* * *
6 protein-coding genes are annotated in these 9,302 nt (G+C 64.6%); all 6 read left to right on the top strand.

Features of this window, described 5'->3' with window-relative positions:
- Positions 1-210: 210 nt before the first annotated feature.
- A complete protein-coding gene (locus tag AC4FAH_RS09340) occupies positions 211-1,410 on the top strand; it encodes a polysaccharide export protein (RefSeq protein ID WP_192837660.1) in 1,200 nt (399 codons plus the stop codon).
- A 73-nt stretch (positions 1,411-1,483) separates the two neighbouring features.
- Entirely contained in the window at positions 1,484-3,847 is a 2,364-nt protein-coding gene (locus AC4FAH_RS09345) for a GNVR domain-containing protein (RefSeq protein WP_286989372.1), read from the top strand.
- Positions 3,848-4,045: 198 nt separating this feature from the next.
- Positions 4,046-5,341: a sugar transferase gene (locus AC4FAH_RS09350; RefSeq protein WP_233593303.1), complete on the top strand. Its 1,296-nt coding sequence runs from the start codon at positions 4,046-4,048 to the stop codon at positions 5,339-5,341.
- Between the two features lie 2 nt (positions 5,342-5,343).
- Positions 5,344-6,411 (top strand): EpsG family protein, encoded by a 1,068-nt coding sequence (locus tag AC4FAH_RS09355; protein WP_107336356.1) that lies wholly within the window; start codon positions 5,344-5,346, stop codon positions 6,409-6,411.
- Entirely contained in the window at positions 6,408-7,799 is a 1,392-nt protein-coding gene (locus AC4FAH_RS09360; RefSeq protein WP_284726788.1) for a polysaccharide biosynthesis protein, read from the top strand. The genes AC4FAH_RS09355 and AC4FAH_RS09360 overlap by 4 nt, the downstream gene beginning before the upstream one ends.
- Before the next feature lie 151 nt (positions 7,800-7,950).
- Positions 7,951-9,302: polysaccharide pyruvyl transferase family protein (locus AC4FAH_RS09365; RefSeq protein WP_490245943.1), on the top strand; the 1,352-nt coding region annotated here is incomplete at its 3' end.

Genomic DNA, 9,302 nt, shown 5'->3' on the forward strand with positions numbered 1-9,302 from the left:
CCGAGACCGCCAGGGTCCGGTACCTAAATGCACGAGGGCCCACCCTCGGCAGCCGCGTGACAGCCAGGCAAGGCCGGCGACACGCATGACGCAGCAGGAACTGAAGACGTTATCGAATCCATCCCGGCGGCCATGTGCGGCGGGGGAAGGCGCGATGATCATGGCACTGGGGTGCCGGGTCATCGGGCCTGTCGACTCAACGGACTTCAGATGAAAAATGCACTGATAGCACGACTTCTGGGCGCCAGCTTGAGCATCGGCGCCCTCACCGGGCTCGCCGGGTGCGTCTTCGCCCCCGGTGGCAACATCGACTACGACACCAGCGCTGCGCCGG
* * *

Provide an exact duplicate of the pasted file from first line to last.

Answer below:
6 protein-coding genes are annotated in these 9,302 nt (G+C 64.6%); all 6 read left to right on the top strand.

Features of this window, described 5'->3' with window-relative positions:
- Positions 1-210: 210 nt before the first annotated feature.
- A complete protein-coding gene (locus tag AC4FAH_RS09340) occupies positions 211-1,410 on the top strand; it encodes a polysaccharide export protein (RefSeq protein ID WP_192837660.1) in 1,200 nt (399 codons plus the stop codon).
- A 73-nt stretch (positions 1,411-1,483) separates the two neighbouring features.
- Entirely contained in the window at positions 1,484-3,847 is a 2,364-nt protein-coding gene (locus AC4FAH_RS09345) for a GNVR domain-containing protein (RefSeq protein WP_286989372.1), read from the top strand.
- Positions 3,848-4,045: 198 nt separating this feature from the next.
- Positions 4,046-5,341: a sugar transferase gene (locus AC4FAH_RS09350; RefSeq protein WP_233593303.1), complete on the top strand. Its 1,296-nt coding sequence runs from the start codon at positions 4,046-4,048 to the stop codon at positions 5,339-5,341.
- Between the two features lie 2 nt (positions 5,342-5,343).
- Positions 5,344-6,411 (top strand): EpsG family protein, encoded by a 1,068-nt coding sequence (locus tag AC4FAH_RS09355; protein WP_107336356.1) that lies wholly within the window; start codon positions 5,344-5,346, stop codon positions 6,409-6,411.
- Entirely contained in the window at positions 6,408-7,799 is a 1,392-nt protein-coding gene (locus AC4FAH_RS09360; RefSeq protein WP_284726788.1) for a polysaccharide biosynthesis protein, read from the top strand. The genes AC4FAH_RS09355 and AC4FAH_RS09360 overlap by 4 nt, the downstream gene beginning before the upstream one ends.
- Before the next feature lie 151 nt (positions 7,800-7,950).
- Positions 7,951-9,302: polysaccharide pyruvyl transferase family protein (locus AC4FAH_RS09365; RefSeq protein WP_490245943.1), on the top strand; the 1,352-nt coding region annotated here is incomplete at its 3' end.

Genomic DNA, 9,302 nt, shown 5'->3' on the forward strand with positions numbered 1-9,302 from the left:
CCGAGACCGCCAGGGTCCGGTACCTAAATGCACGAGGGCCCACCCTCGGCAGCCGCGTGACAGCCAGGCAAGGCCGGCGACACGCATGACGCAGCAGGAACTGAAGACGTTATCGAATCCATCCCGGCGGCCATGTGCGGCGGGGGAAGGCGCGATGATCATGGCACTGGGGTGCCGGGTCATCGGGCCTGTCGACTCAACGGACTTCAGATGAAAAATGCACTGATAGCACGACTTCTGGGCGCCAGCTTGAGCATCGGCGCCCTCACCGGGCTCGCCGGGTGCGTCTTCGCCCCCGGTGGCAACATCGACTACGACACCAGCGCTGCGCCGG